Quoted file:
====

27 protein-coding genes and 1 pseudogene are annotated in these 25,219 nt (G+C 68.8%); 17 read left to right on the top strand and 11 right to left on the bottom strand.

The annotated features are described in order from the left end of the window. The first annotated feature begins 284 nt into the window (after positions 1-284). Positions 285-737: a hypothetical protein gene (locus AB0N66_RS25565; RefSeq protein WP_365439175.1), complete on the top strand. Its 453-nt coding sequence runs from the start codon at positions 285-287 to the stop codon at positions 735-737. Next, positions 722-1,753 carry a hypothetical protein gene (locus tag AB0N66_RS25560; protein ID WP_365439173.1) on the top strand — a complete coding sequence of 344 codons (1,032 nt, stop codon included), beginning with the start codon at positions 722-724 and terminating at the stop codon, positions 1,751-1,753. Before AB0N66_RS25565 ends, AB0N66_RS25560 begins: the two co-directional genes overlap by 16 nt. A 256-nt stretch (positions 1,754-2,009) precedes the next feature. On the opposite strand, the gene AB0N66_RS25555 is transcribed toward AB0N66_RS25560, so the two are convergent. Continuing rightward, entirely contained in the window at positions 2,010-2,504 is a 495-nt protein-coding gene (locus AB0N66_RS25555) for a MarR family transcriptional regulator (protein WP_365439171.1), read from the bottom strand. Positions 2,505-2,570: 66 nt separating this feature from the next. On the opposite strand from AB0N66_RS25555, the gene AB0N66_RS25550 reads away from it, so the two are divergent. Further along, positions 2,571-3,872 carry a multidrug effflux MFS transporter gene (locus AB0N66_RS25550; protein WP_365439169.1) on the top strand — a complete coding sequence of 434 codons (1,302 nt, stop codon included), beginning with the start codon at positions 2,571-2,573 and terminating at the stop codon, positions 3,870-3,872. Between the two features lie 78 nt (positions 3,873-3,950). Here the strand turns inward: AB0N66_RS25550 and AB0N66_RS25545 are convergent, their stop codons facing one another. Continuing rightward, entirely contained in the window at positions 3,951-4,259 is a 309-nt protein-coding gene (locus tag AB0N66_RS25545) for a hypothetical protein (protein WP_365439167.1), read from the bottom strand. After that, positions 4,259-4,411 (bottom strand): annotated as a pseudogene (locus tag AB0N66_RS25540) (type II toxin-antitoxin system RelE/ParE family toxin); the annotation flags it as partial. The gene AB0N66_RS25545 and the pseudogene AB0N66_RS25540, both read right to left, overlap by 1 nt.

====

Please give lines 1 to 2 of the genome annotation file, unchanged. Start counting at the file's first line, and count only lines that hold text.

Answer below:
27 protein-coding genes and 1 pseudogene are annotated in these 25,219 nt (G+C 68.8%); 17 read left to right on the top strand and 11 right to left on the bottom strand.

The annotated features are described in order from the left end of the window. The first annotated feature begins 284 nt into the window (after positions 1-284). Positions 285-737: a hypothetical protein gene (locus AB0N66_RS25565; RefSeq protein WP_365439175.1), complete on the top strand. Its 453-nt coding sequence runs from the start codon at positions 285-287 to the stop codon at positions 735-737. Next, positions 722-1,753 carry a hypothetical protein gene (locus tag AB0N66_RS25560; protein ID WP_365439173.1) on the top strand — a complete coding sequence of 344 codons (1,032 nt, stop codon included), beginning with the start codon at positions 722-724 and terminating at the stop codon, positions 1,751-1,753. Before AB0N66_RS25565 ends, AB0N66_RS25560 begins: the two co-directional genes overlap by 16 nt. A 256-nt stretch (positions 1,754-2,009) precedes the next feature. On the opposite strand, the gene AB0N66_RS25555 is transcribed toward AB0N66_RS25560, so the two are convergent. Continuing rightward, entirely contained in the window at positions 2,010-2,504 is a 495-nt protein-coding gene (locus AB0N66_RS25555) for a MarR family transcriptional regulator (protein WP_365439171.1), read from the bottom strand. Positions 2,505-2,570: 66 nt separating this feature from the next. On the opposite strand from AB0N66_RS25555, the gene AB0N66_RS25550 reads away from it, so the two are divergent. Further along, positions 2,571-3,872 carry a multidrug effflux MFS transporter gene (locus AB0N66_RS25550; protein WP_365439169.1) on the top strand — a complete coding sequence of 434 codons (1,302 nt, stop codon included), beginning with the start codon at positions 2,571-2,573 and terminating at the stop codon, positions 3,870-3,872. Between the two features lie 78 nt (positions 3,873-3,950). Here the strand turns inward: AB0N66_RS25550 and AB0N66_RS25545 are convergent, their stop codons facing one another. Continuing rightward, entirely contained in the window at positions 3,951-4,259 is a 309-nt protein-coding gene (locus tag AB0N66_RS25545) for a hypothetical protein (protein WP_365439167.1), read from the bottom strand. After that, positions 4,259-4,411 (bottom strand): annotated as a pseudogene (locus tag AB0N66_RS25540) (type II toxin-antitoxin system RelE/ParE family toxin); the annotation flags it as partial. The gene AB0N66_RS25545 and the pseudogene AB0N66_RS25540, both read right to left, overlap by 1 nt.